So this has been doing the rounds on the internet over the last few days:
It is an article about Amtrak’s (the US railway service) plans to set up writing residencies. Essentially writers, of all sorts, will be given free long-distance trips on their rail service in order to write. I am a HUGE fan of this.
I have long used my train travel to get work done, I do it everyday on my commute and my undergraduate dissertation would never have been complete without a few longer-distance travels I made in the run-up to deadline day. I find the train a really good environment in which to write / work – partly it is the lack of internet facilities (although this is changing rapidly) and other distractions such as TV, intermittent phone signal etc.; there is the ‘what else can I do’ factor; there is the sociality of a train which stipulates as little contact should be made with other people as possible – burying your head in work certainly helps with this. For me however, the most important factor that makes the train a great working environment is its sense of finitude. The train has a destination, its deadline is clear and timetabled, you have a set amount of time to get things done and the train will continue whether you do so or not. I need deadlines and that’s why I love working on the go.
The Gift of Travel-Time
There is now a great appreciation of the ability and importance of using travel-time productively, no doubt aided by the growing mobility of technology and greater capabilities to work on the go. Yet much transport planning is predicated on travel-time as being a waste of time and that the economic goal of transport should be to deliver people to where they are going as quickly as possible – as seen with the huge spending on HS2, which delivers comparably small time-savings.
Research undertaken by geographers and transport researchers, such as Glenn Lyons and Juliet Jain, from the early 2000s has sought to readdress this and demonstrated the numerous benefits of having travel time and the ways that time spent moving can be productive rather than just dead time. They term this the gift of travel time. There is the obvious benefit of doing work itself but beyond that they identify travelling as ‘time-out’ – the opportunity relax, read a book, listen to music, sleep and escape etc. They also evidence how integral travelling is to transitioning between places, e.g. work and home, allowing for burdens to be shed, the switching of roles and gearing up for the demands of the destination.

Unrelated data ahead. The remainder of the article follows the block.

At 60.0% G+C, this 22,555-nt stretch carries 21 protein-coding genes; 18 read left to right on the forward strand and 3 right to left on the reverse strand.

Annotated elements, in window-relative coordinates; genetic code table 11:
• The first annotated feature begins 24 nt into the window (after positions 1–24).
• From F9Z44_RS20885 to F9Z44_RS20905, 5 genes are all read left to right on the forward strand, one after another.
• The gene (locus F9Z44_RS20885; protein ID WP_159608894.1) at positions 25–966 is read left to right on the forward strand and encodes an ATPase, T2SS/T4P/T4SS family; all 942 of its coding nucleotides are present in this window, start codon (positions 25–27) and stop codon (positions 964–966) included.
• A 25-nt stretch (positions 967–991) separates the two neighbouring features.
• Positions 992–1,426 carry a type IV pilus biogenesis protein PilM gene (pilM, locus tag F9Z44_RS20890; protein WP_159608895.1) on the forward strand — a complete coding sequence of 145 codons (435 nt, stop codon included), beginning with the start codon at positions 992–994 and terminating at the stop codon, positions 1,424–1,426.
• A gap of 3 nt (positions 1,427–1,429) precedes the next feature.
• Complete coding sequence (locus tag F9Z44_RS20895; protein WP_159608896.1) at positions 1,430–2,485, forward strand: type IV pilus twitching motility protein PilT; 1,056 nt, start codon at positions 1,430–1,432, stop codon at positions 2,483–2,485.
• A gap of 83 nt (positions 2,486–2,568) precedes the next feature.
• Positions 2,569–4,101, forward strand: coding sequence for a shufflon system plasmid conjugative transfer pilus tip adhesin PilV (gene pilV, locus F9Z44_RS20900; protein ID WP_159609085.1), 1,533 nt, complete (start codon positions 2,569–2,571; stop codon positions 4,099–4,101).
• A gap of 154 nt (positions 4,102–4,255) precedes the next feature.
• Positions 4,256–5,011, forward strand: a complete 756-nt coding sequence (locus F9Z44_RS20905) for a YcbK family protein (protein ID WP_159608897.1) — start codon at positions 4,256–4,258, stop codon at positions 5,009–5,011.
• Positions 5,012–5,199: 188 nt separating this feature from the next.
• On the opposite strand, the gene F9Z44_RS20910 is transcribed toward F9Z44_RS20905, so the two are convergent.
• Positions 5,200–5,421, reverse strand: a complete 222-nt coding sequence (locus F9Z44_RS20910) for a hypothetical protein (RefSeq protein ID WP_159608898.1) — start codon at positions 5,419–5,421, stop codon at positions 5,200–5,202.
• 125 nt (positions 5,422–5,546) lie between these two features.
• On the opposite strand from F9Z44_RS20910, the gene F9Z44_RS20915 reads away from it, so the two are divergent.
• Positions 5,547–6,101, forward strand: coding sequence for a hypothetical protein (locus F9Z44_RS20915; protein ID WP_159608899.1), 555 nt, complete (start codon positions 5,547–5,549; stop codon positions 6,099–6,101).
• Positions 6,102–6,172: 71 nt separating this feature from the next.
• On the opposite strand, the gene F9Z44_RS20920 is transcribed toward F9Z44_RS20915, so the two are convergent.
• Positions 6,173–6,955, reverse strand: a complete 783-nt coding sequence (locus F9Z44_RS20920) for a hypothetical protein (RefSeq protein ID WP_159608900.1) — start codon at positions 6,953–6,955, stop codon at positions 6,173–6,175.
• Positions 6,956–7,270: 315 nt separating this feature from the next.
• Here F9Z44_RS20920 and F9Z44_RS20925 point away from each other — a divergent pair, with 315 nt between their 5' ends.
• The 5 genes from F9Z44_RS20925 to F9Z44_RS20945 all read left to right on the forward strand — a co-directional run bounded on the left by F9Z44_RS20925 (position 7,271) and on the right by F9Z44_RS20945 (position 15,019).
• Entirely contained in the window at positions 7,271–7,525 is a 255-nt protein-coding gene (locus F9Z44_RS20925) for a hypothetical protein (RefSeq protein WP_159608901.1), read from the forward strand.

Running and Travel Time
I have long been intrigued about how these insights – that time spent moving is not just dead time – relate to running. What else do we do when running? What other things do we use running as a vehicle for? What does running allow to be done and what does it restrict? What do we do when we run?
Now running does differ (in most cases) from other travel-time in the fact that it is often a choice to make that movement. Whereas we may have to catch the train to get to work, it is mostly a choice to go running – movement made for movement’s sake – it never is simply going to be dead time. Yet while running is a physically all-encompassing activity, in many ways it is mentally freeing and offers runners the chance to do other things on the run.
Personally I use running for socialising, working through problems, exploring new places, practicing presentations and feeling alive as well as just for running. Friends have described to me how they use their running time to listen to music – running being the only time they get to. Others have told me they use running as a time out – recognising the mental freeing of running and choosing to do nothing with that freedom except enjoy it.
As a geographer I am not only fascinated what we do when on the move but how this affects our relationship with the spaces around us, our relationship with the practice and with ourselves. Do we choose different routes when we run for socialising rather than running for exploring? Are we still a runner if our prime motivation is providing time for listening to music? How do the different things we do on the run affect how we experience it, how it feels? If we conduct different activities on different routes, do we represent these spaces differently – are some spaces of socialising, spaces of problem solving etc? Do we run differently when conducting other activities?
I understand running as a way of being in and experiencing the world. Each different ‘way’ we run alters our relationship with the world, ourselves and the practice. I hope to be able to explore these much further over the PhD and would be very keen to hear what you do on the run. What else do you use running for?